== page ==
Hella Johnson took the stage and welcomed the audience to what he described as a “workshop and a work in progress,” the product of several rehearsals during which the three poets and seven singers shared their talents and attempted to see where they might intersect. He then conducted a literal embodiment of that guidance with a brief series of breathing and sound experiments with the audience, asking the members to “shhhh” and “sssss” their way through a centering exercise in hopes of connecting them with the nature of creating sound. Everybody was game and after giving it the old college try, they settled in to hear the pros go to work.
And go to work they did. Reimagined versions of masterworks by Monteverdi and Purcell were juxtaposed with extroverted slam poetry, which was sometimes delivered alone and other times delivered with Hella Johnson improvising at the piano or with singers providing accompaniment. Poets Kevin Burke, Danny Strack, and Lacey Roop delivered polished and thoroughly engaging performances—with all the trappings, gesticulations, and emotive power of a typical slam performance, including the occasional mid-delivery whoop and holler from the audience in mid-delivery. I suspect that some of these initial reactions were from audience members familiar with the give and take of slam poetry, but as the night went on, the rest of the audience warmed to this interaction, gaining confidence from Hella Johnson’s initial invitation to participate and building on it with reactions to elements of the poetry and music that spoke to them in particular. Among the many poetry highlights of the evening was Lacey Roop’s “Shark Boy,” a poem lamenting the almost certain change a young boy will make on his way to manhood, after which we were all a bit of a mess. The poets also played backup at times, quietly vamping on the lyrics from a wide range of tunes, from the aforementioned concert classics to reworked pop tunes. The physical space was used to great effect, with some music played from the stage and some from other points around and behind the audience, including the balcony. This constant change of perspective and content was refreshing and served to refocus each piece into its own vignette.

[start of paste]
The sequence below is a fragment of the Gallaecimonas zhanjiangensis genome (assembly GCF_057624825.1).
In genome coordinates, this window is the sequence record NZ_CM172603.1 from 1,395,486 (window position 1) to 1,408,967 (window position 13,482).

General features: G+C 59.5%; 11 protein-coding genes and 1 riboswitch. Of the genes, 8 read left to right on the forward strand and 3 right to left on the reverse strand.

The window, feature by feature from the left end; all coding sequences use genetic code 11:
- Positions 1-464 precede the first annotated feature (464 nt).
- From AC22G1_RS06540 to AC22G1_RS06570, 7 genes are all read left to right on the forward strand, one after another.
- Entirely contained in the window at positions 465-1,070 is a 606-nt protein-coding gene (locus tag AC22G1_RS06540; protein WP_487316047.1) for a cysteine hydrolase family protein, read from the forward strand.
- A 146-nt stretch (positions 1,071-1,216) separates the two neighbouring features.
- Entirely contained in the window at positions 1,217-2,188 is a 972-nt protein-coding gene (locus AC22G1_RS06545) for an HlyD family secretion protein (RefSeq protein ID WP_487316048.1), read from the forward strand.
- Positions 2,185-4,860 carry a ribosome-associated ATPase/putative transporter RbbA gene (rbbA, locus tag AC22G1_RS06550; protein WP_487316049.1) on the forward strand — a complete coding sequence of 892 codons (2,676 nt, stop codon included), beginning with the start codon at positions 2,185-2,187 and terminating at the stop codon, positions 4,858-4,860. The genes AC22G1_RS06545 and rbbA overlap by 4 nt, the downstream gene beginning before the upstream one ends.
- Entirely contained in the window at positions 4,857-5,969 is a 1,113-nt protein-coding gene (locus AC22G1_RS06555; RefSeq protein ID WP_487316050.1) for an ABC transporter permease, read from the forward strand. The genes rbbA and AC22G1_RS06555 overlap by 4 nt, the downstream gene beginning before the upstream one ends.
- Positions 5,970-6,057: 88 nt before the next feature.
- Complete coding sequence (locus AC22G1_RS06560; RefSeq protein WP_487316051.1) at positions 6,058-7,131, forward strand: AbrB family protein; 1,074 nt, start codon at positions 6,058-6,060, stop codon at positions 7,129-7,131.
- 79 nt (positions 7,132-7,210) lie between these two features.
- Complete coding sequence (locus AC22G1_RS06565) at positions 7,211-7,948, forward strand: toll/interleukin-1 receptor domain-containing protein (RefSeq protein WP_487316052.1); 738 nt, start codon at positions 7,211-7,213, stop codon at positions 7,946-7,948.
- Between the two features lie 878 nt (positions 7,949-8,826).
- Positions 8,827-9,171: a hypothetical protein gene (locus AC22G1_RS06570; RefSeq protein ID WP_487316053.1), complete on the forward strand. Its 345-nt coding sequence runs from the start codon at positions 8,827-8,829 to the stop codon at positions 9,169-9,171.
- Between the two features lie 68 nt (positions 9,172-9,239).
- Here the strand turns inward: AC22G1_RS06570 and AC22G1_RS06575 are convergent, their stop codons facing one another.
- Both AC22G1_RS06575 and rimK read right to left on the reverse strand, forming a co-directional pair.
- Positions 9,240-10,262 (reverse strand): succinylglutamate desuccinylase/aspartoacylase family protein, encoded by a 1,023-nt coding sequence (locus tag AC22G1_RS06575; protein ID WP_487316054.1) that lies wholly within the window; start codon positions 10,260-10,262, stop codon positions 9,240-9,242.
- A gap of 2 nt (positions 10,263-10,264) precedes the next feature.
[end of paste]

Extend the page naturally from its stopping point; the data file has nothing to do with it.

Perhaps what drove my initial skepticism was that I was looking for (or expecting) the wrong thing. I was concerned that a pet project built on an arguably acquired taste was going to be foisted upon an audience that had little interest in the material and even less on the delivery, and one that sure as hell wasn’t going to start whooping during Strack’s vivid descriptions of sexuality. I’m sure there were those who would otherwise take a pass on a presentation like this, but there was no mistaking the overwhelmingly positive reaction to the evening’s proceedings. There was no intermission during which I could casually eavesdrop, but there were many people who lingered after the show and I heard nothing but extreme enthusiasm. The word “interesting” was not used once.
Aside from the spectacular content, these shows illustrated (to me at least) the impact of the venue and how spaces shape the experience and help guide the audience. I wonder what these two shows would have been like had they switched venues. How many whoops and hollers would one have heard in the beautiful and ornate hall, performer encouragement notwithstanding? Assuming that all the instruments would fit, how would the presentation of Erewhon go over in a club just east of I-35? Would an audience sit quietly through an hour of such challenging music in an environment in which hopping up and leaving doesn’t involve a break of protocol and a series of eyes staring you down as you exit the hall? There are no definitive answers to these questions, but in the search to understand what drives contemporary audiences to shows, I think it’s important to keep asking them.